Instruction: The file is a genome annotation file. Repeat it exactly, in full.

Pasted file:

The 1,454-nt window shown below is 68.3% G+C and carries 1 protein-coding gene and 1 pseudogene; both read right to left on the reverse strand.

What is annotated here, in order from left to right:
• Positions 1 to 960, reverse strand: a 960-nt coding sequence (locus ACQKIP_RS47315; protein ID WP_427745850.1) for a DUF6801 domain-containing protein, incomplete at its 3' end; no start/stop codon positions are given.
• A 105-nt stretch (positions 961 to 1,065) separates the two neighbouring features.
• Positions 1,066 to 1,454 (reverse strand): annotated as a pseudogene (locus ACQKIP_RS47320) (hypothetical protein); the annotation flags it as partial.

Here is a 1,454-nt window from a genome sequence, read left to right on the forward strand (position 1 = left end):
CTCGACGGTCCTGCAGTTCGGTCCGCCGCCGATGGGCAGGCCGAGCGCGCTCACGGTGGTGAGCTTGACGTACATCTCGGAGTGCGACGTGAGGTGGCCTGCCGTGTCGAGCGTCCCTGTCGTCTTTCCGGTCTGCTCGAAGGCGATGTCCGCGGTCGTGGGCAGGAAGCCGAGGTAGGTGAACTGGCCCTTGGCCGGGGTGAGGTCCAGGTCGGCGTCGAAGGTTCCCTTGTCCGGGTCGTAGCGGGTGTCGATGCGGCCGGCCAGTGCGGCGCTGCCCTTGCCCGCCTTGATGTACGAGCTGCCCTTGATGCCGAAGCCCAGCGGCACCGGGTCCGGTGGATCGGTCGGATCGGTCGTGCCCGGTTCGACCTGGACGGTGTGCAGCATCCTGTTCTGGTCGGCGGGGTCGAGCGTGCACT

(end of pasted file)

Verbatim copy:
The 1,454-nt window shown below is 68.3% G+C and carries 1 protein-coding gene and 1 pseudogene; both read right to left on the reverse strand.

What is annotated here, in order from left to right:
• Positions 1 to 960, reverse strand: a 960-nt coding sequence (locus ACQKIP_RS47315; protein ID WP_427745850.1) for a DUF6801 domain-containing protein, incomplete at its 3' end; no start/stop codon positions are given.
• A 105-nt stretch (positions 961 to 1,065) separates the two neighbouring features.
• Positions 1,066 to 1,454 (reverse strand): annotated as a pseudogene (locus ACQKIP_RS47320) (hypothetical protein); the annotation flags it as partial.

Here is a 1,454-nt window from a genome sequence, read left to right on the forward strand (position 1 = left end):
CTCGACGGTCCTGCAGTTCGGTCCGCCGCCGATGGGCAGGCCGAGCGCGCTCACGGTGGTGAGCTTGACGTACATCTCGGAGTGCGACGTGAGGTGGCCTGCCGTGTCGAGCGTCCCTGTCGTCTTTCCGGTCTGCTCGAAGGCGATGTCCGCGGTCGTGGGCAGGAAGCCGAGGTAGGTGAACTGGCCCTTGGCCGGGGTGAGGTCCAGGTCGGCGTCGAAGGTTCCCTTGTCCGGGTCGTAGCGGGTGTCGATGCGGCCGGCCAGTGCGGCGCTGCCCTTGCCCGCCTTGATGTACGAGCTGCCCTTGATGCCGAAGCCCAGCGGCACCGGGTCCGGTGGATCGGTCGGATCGGTCGTGCCCGGTTCGACCTGGACGGTGTGCAGCATCCTGTTCTGGTCGGCGGGGTCGAGCGTGCACT